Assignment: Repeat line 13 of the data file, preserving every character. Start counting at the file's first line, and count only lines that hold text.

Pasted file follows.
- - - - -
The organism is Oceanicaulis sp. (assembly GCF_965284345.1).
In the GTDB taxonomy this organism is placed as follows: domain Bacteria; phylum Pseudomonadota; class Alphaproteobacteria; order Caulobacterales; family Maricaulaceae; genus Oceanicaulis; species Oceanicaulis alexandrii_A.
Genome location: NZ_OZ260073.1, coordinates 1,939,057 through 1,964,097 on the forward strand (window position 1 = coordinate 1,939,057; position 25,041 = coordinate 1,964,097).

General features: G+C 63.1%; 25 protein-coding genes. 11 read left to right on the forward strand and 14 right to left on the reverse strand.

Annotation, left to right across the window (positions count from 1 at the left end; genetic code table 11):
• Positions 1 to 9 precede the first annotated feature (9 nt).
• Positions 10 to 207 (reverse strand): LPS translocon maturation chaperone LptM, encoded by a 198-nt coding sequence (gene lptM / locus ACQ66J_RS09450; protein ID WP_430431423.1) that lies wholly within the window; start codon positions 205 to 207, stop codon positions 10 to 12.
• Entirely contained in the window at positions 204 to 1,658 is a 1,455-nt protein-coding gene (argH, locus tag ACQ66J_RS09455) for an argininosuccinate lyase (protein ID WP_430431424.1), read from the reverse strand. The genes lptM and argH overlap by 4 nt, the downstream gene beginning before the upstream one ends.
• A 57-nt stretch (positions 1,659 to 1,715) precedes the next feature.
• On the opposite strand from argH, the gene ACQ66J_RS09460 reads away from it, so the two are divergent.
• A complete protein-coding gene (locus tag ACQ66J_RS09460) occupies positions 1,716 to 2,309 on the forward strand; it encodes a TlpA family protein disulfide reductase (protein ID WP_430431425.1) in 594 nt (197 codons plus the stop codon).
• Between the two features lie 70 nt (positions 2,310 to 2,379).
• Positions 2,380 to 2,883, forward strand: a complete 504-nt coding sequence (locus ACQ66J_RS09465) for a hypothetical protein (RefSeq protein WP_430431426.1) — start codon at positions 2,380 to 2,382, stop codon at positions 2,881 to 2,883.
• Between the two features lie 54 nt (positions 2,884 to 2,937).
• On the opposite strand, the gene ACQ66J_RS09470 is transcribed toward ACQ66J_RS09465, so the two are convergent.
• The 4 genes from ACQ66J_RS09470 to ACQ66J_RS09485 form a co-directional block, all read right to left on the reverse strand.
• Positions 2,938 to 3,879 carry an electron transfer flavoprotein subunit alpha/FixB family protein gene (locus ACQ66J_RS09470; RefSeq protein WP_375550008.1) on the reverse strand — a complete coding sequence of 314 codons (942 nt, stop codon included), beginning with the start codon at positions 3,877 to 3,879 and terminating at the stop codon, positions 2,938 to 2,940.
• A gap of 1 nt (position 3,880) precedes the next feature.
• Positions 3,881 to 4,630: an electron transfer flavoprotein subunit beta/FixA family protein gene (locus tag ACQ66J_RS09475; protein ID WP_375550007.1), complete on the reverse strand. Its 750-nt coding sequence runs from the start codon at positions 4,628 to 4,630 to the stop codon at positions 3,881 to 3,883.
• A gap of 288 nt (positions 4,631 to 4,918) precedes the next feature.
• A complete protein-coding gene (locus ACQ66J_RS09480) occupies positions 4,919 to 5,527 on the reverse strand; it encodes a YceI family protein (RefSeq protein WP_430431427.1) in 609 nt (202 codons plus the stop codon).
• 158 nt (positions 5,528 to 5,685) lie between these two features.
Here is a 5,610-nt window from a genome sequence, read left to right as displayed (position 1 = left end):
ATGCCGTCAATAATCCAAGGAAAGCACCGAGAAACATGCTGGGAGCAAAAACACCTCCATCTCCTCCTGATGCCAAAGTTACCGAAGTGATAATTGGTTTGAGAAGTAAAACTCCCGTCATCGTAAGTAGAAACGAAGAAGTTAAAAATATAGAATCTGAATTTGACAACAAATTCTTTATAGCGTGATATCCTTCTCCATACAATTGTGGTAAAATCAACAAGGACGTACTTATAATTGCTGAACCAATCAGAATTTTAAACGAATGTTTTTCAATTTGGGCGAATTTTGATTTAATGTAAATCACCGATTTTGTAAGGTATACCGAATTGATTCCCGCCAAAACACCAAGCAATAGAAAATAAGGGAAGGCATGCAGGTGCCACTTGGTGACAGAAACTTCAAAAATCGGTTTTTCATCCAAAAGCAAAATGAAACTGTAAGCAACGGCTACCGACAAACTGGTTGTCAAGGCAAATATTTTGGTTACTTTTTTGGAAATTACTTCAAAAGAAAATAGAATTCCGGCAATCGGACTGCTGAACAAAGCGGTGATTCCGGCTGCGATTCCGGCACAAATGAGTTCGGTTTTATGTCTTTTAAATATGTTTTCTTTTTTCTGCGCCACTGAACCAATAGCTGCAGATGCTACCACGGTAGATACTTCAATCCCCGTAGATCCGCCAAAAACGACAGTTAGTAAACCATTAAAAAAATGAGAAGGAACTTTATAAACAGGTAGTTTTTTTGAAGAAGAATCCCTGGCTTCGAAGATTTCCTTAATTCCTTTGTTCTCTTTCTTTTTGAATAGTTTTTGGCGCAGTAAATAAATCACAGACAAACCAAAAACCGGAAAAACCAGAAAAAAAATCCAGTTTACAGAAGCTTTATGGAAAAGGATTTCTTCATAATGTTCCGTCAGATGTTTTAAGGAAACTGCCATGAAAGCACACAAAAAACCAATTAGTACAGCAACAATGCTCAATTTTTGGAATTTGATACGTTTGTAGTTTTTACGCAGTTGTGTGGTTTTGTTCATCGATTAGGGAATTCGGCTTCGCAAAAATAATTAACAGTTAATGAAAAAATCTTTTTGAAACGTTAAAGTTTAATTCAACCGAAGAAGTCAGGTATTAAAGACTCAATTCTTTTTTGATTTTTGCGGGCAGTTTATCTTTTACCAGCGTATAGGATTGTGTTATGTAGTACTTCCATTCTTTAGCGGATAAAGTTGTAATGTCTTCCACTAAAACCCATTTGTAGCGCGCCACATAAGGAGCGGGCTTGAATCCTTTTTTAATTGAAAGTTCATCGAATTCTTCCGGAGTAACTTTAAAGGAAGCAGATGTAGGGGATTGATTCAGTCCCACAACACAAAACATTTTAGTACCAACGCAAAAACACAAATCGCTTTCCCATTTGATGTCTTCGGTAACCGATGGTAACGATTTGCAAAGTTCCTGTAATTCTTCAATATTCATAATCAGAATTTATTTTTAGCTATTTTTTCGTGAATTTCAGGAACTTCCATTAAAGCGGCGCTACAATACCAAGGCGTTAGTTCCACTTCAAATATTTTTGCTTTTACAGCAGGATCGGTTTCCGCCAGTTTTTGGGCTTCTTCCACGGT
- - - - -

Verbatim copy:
• Positions 2,380 to 2,883, forward strand: a complete 504-nt coding sequence (locus ACQ66J_RS09465) for a hypothetical protein (RefSeq protein WP_430431426.1) — start codon at positions 2,380 to 2,382, stop codon at positions 2,881 to 2,883.